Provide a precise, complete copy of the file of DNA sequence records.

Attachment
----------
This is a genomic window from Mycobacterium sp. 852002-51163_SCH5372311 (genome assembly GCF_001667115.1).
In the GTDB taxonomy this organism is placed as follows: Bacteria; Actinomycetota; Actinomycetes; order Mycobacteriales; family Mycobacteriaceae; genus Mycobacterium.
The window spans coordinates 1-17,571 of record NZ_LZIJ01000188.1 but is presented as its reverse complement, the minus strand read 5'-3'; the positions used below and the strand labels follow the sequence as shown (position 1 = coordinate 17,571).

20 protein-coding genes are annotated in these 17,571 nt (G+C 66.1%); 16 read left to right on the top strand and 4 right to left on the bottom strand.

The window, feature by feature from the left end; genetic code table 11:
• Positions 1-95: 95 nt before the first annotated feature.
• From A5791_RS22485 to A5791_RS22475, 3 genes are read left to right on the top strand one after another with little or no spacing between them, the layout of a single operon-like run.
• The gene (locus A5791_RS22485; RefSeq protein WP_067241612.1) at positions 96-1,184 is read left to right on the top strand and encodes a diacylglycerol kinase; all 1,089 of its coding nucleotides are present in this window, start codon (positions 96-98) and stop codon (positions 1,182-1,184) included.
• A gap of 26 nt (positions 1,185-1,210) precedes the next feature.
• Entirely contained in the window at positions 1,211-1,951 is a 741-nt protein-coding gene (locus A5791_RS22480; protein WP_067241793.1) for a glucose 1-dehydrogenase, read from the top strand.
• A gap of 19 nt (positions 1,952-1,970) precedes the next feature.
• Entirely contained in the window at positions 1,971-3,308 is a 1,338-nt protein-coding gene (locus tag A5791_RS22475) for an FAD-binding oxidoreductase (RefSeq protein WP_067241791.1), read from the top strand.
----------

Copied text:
This is a genomic window from Mycobacterium sp. 852002-51163_SCH5372311 (genome assembly GCF_001667115.1).
In the GTDB taxonomy this organism is placed as follows: Bacteria; Actinomycetota; Actinomycetes; order Mycobacteriales; family Mycobacteriaceae; genus Mycobacterium.
The window spans coordinates 1-17,571 of record NZ_LZIJ01000188.1 but is presented as its reverse complement, the minus strand read 5'-3'; the positions used below and the strand labels follow the sequence as shown (position 1 = coordinate 17,571).

20 protein-coding genes are annotated in these 17,571 nt (G+C 66.1%); 16 read left to right on the top strand and 4 right to left on the bottom strand.

The window, feature by feature from the left end; genetic code table 11:
• Positions 1-95: 95 nt before the first annotated feature.
• From A5791_RS22485 to A5791_RS22475, 3 genes are read left to right on the top strand one after another with little or no spacing between them, the layout of a single operon-like run.
• The gene (locus A5791_RS22485; RefSeq protein WP_067241612.1) at positions 96-1,184 is read left to right on the top strand and encodes a diacylglycerol kinase; all 1,089 of its coding nucleotides are present in this window, start codon (positions 96-98) and stop codon (positions 1,182-1,184) included.
• A gap of 26 nt (positions 1,185-1,210) precedes the next feature.
• Entirely contained in the window at positions 1,211-1,951 is a 741-nt protein-coding gene (locus A5791_RS22480; protein WP_067241793.1) for a glucose 1-dehydrogenase, read from the top strand.
• A gap of 19 nt (positions 1,952-1,970) precedes the next feature.
• Entirely contained in the window at positions 1,971-3,308 is a 1,338-nt protein-coding gene (locus tag A5791_RS22475) for an FAD-binding oxidoreductase (RefSeq protein WP_067241791.1), read from the top strand.